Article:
All Power to the Neighborhoods


One of the great forgotten left/right/libertarian crossover crusades of the last half-century was the Neighborhood Power movement of the 1960s and '70s, which called for devolving as much power as possible to the most granularly local level. I'm glad to see the alliance attracting attention from a professional historian, in Benjamin Looker's Journal of Urban History article "Visions of Autonomy." Looker is particularly interested in the roles played by Milton Kotler, a man of the left, and Karl Hess, a libertarian.

The full article is behind a paywall, alas. But here are some highlights:

There is power in disunion.
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* When Murray Rothbard's Libertarian Forum praised Kotler's book Neighborhood Government in 1969, Kotler was "invited to discuss his ideas with members of Governor Ronald Reagan's California state cabinet"; by Kotler's account, the "group was taken aback…when they learned of his background in Mississippi civil rights work and his visions for inner-city political empowerment." The most amazing thing here, assuming that Kotler hasn't misremembered which journal inspired the invitation, is that someone in Reagan's office was reading The Libertarian Forum. (In the issue that recommended Kotler's book, the lead article calls Vietnam "a war fought by imperial America and a few of its puppets in Saigon against the liberation movement of the Vietnamese people"; the same piece speculates about what will happen "if Nixon-Agnew attempt open fascism." And the Reaganites were surprised to meet a civil rights worker?)

* When Jimmy Carter's White House wooed the movement, by contrast, parts of the Democratic coalition worried that "community control" was code for "an agenda of aggrieved blue-collar whites who sought to exclude people of color from their local schools and neighborhoods." Back when the Panthers were riding high, the phrase community control had one set of connotations; in the wake of the busing battles, it had another. Indeed, "By 1978, NAACP chief Benjamin Hooks was fretting that the very word neighborhood had come to stand exclusively for white urban districts." (This wasn't a simple black/white split. Looker doesn't mention it, but a 1975 National Opinion Research Center poll found 53 percent of American blacks opposed to busing—a sign that much of the black community still liked the idea of local control, even if mainline civil rights leaders were warier.)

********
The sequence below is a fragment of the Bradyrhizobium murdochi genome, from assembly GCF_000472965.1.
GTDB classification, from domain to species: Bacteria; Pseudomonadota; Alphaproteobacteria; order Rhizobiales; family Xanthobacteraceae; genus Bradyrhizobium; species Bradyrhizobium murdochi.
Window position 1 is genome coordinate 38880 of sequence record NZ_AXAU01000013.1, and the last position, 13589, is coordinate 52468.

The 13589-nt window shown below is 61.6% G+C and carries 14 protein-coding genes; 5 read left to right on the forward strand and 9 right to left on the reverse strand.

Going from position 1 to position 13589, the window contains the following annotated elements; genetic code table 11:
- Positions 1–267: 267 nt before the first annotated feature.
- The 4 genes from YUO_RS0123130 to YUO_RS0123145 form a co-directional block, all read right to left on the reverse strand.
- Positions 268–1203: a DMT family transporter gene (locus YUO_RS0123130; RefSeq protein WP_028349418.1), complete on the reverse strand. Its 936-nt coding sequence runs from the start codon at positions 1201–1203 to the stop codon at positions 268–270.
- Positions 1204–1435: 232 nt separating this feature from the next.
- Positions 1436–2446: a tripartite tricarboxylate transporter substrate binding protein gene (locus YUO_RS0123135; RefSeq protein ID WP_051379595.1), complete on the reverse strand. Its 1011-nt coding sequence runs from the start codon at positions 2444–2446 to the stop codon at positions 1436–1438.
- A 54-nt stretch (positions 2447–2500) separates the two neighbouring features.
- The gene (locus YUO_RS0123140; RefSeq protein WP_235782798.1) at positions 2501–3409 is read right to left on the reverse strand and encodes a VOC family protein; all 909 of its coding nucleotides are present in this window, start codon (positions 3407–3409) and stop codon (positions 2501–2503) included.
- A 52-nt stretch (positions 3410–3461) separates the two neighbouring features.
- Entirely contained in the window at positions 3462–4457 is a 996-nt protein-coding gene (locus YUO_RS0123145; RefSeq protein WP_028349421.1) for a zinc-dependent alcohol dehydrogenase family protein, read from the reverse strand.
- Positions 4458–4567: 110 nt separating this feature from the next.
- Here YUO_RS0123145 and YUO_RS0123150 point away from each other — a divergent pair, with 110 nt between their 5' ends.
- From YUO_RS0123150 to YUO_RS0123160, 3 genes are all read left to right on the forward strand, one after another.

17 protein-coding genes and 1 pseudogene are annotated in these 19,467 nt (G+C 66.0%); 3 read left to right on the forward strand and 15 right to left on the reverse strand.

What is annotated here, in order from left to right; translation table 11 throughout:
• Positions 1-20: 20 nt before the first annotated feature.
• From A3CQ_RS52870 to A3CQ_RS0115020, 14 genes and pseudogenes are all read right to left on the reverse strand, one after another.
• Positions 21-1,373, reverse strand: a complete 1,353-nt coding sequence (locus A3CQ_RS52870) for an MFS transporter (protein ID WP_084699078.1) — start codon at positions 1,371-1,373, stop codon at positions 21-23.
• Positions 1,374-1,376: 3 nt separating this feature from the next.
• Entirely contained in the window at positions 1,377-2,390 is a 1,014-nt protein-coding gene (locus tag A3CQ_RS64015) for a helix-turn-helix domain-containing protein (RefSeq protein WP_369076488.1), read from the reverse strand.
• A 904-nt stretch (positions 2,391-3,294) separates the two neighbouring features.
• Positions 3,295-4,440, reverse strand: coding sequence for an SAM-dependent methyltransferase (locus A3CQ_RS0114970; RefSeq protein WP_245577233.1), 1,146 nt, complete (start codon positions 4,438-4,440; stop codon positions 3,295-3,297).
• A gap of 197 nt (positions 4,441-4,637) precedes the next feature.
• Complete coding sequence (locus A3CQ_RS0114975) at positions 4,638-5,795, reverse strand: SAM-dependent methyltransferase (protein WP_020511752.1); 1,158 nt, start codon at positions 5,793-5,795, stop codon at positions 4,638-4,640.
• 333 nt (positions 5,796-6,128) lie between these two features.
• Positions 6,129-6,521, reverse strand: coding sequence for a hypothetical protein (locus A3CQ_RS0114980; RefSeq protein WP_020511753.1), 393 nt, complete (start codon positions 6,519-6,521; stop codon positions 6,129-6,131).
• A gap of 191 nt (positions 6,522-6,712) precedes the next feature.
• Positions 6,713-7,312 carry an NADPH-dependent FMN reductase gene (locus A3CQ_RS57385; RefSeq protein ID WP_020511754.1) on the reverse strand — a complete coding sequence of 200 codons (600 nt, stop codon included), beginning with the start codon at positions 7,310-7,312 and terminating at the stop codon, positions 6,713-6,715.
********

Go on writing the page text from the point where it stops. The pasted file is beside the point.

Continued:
* The leftist Institute for Policy Studies was deeply interested in these ideas in the 1960s and '70s. Kotler was a fellow there, Hess participated in many of the institute's activities, and the group sponsored a lot of decentralist projects. These days, by contrast, urban devolution hardly seems to be on the IPS radar screen at all.

Morris also wrote a book praising Salvador Allende. Hess also wrote a guide for young entrepreneurs called CAPITALISM FOR KIDS.
Beacon Press

* IPS isn't the only organization that has evolved. In 1976, the Alliance for Neighborhood Government released a bicentennial manifesto "which demanded for urbanites the right to 'govern themselves democratically and justly' at the neighborhood level." Three years later, the National Association of Neighborhoods—an ANG spinoff that supplanted the earlier organization—released a platform that downplayed neighborhood sovereignty and "instead incorporated a checklist of traditional left-Democratic policy items, all envisioning a substantially increased role for central government." As Looker notes, "many of these positions were anathema to the blue-collar Catholic communities that had come to compose a sizable chunk of the NAN membership." Several of the group's founders left, the association declined in strength, and by the '90s the remaining shell had adopted yet another persona: "a corporate-friendly pressure group defending electrical and telecom deregulation, subprime mortgage lenders, elimination of the estate tax, and the rollback of environmental legislation."

Here's your full citation: Benjamin Looker, "Visions of Autonomy: The New Left and the Neighborhood Government Movement of the 1970s," Journal of Urban History 38:3 (May 2012).

Elsewhere in Reason: The national politician most sympathetic to the movement was Oregon Sen. Mark Hatfield, and when he died last year I discussed his Neighborhood Government Act. And while we don't have any of Karl Hess' urban visions of the '70s in our archives, he did offer this rural counterpart in 1978.

Elsewhere not in Reason: I discussed some similar issues from an earlier era, including the precursors to the '70s debates about localism and race, when I wrote this piece about Saul Alinsky.